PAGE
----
WHOLENESS

THE SAFE HARBOR OF FORGIVENESS

Are there any of us looking for a place of calm during these turbulent times?

As a long time seaman (surfer, sailor, deep sea fisherman, commercial fisherman, sports fisherman and U.S. Coast Guardsman), I tend to look at the joys and challenges of life through the nautical lenses of someone who has spent time on and in the ocean. This perspective has assisted me personally, as well as many of those I have counseled over the years, to successfully navigate through the challenges of life.
In nautical terms, safe and accurate navigation is key to survival and allows one, or a crew, to safely overcome and survive the turbulent and dangerous conditions of the ocean in order to reach a chosen destination. Then there are times that it becomes necessary to find shelter in a safe calm harbor protected from the wind and waves. In a quiet harbor where rest and restoration can be experienced and even repairs can be made so when it is time to continue the journey, the boat and crew are ready to continue toward the destination, rested, well stocked and seaworthy. Such is the case in our own lives – spiritually, mentally, emotionally and physically.

The turbulent times we face as individuals very often occur in the context of relationships. These negative issues can seriously throw us off course. Marriages, family bonds, friendships and workplace relationships can be fragile in the best of times, if they are not managed and maintained with care. In fact the outcome of stormy relationships can be extremely damaging and in some cases debilitating. The emotional pain experienced in turbulent or severed relationships can also result in physical pain or illness. I know many of us have experienced this. It’s where the term “heartache” comes from.

The interesting and sad thing about us humans is that we tend to ruminate and focus our thoughts, feelings and energy on negative occurrences that have taken place in the past or are still remaining in the present. This is where the turbulent storms are formed in our lives, whipping up damaging waves of resentment, regret, bitterness, anger and sadness. These waves are often created without us realizing – and it is toxic. Somehow we believe that if we hang on to the resentment, we are stronger and in control; that we are inflicting punishment on those that have offended us. That is a mistaken thought process. Nelson Mandela in his wisdom wrote, “Resentment is like drinking poison and then hoping it will kill your enemies.”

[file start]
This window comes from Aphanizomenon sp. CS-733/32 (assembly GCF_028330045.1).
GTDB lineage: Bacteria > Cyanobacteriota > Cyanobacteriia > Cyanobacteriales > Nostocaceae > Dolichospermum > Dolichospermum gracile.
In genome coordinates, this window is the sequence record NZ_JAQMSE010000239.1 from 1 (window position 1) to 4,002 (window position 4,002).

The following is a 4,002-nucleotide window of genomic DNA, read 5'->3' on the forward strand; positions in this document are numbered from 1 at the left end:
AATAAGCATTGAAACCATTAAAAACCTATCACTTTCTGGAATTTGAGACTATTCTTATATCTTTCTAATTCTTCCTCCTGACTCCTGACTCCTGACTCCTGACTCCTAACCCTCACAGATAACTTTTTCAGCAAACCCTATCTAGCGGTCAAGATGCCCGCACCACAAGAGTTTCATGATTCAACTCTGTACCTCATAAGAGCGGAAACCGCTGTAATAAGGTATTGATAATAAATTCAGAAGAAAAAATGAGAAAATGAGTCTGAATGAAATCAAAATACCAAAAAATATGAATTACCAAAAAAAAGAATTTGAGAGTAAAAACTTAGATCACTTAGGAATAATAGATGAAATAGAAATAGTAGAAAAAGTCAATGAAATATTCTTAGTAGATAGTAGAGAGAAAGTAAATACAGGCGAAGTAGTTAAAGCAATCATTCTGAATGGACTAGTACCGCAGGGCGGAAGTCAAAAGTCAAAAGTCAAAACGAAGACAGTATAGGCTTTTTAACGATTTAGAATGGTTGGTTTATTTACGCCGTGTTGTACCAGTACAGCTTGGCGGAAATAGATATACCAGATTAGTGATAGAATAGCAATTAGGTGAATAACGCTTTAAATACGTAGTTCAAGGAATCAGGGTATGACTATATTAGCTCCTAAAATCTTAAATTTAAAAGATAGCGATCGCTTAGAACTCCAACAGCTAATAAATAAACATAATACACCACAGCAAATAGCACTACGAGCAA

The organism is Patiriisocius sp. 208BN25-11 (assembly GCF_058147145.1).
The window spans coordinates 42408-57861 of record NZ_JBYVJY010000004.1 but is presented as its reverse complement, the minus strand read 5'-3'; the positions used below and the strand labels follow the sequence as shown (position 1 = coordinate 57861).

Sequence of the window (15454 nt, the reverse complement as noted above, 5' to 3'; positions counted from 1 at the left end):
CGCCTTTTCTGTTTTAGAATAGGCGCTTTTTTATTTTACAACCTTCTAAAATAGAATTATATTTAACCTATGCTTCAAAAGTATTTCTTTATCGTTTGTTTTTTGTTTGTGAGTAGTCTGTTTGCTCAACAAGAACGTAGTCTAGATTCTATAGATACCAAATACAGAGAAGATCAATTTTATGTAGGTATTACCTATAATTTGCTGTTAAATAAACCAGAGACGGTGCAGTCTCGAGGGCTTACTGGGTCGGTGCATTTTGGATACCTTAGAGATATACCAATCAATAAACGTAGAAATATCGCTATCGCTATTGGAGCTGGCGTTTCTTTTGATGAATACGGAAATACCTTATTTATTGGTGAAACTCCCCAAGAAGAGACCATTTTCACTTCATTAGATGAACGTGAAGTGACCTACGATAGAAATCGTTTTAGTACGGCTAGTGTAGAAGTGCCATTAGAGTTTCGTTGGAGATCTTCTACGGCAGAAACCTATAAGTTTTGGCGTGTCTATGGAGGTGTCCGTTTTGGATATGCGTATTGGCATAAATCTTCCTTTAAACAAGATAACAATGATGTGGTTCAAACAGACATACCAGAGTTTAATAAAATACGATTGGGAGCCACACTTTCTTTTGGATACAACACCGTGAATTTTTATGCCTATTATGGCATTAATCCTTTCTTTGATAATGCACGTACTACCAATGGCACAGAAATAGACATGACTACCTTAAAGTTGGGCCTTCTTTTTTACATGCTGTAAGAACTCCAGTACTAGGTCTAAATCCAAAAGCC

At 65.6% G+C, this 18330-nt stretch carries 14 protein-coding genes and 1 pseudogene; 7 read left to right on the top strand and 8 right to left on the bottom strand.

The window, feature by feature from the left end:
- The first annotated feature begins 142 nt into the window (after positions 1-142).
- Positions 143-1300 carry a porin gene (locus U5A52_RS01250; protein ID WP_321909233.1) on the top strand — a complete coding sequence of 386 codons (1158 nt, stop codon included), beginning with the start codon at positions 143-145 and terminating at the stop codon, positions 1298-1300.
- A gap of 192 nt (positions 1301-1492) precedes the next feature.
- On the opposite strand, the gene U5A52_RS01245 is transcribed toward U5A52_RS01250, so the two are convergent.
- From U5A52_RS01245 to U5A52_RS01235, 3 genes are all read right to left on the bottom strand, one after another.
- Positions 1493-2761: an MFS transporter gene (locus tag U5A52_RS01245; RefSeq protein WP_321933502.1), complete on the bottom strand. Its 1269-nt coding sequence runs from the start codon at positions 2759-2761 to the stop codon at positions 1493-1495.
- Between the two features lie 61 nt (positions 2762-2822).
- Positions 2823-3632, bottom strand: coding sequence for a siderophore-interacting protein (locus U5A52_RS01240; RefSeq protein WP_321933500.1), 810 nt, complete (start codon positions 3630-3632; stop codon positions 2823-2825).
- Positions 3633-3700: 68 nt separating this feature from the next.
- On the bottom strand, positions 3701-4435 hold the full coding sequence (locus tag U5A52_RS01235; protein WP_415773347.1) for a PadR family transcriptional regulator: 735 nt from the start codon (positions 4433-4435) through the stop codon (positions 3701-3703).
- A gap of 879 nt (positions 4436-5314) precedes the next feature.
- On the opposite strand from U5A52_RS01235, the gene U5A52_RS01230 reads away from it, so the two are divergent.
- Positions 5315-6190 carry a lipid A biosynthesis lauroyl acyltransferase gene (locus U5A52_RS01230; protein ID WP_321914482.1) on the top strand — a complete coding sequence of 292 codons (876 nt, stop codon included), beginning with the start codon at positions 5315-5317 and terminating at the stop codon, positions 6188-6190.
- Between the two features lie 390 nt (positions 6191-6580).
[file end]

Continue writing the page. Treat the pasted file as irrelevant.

The antidote to this poison is FORGIVENESS. It’s important to note that as humans, we may have trouble forgetting, but we can let it go and chose not to dwell on the offense or the offender through the action of forgiveness. If one is tired of being battered about and weighed down to the point of sinking beneath the waves, true peace can be found in the safe harbor of forgiveness. It may sound counter intuitive, but forgiveness is for the forgiver. It’s not even necessary for the person or people who have hurt us to ask for our forgiveness, nor is it necessary for you make contact with them. The act of forgiveness is for your holistic wellness. The famous self-help author and speaker Tony Robbins states it this way: “Forgiveness is a gift you give yourself.” As a Christ follower, I would take this a giant step further…forgiveness is a gift, an ability God has given us in order to fully experience His grace and peace.

If you are a believer in our Creator Father, His Son, Holy Spirit and the Holy Scriptures, then you likely know the power of forgiveness that He provides daily in our lives as we live in that constant state of, not only having been forgiven, but in the present state of being forgiven. Does it not make sense that if we are accepting of this mysterious and life changing phenomenon that we should now take the action of passing on and sharing the forgiveness that we have received by grace, to those that have offended us? After we have forgiven all who have caused us pain in any way – we must now come to the point of forgiving ourselves. Again, I ask you, does it not make perfect sense that if we have accepted our Father’s forgiveness, we must forgive ourselves as He has and does forgive us? When we have finally accepted this truth and have acted on it, a weight will be lifted and we will experience the peace and calm of the safe harbor of forgiveness.

Be kind to one another, tender-hearted, forgiving each other, just as God in Christ also has forgiven you. (Ephesians 4:32, NASB)

About the author

David Jones

David Jones

David M. Jones is a counselor and lecturer at Africa Nazarene University, Nairobi, Kenya.

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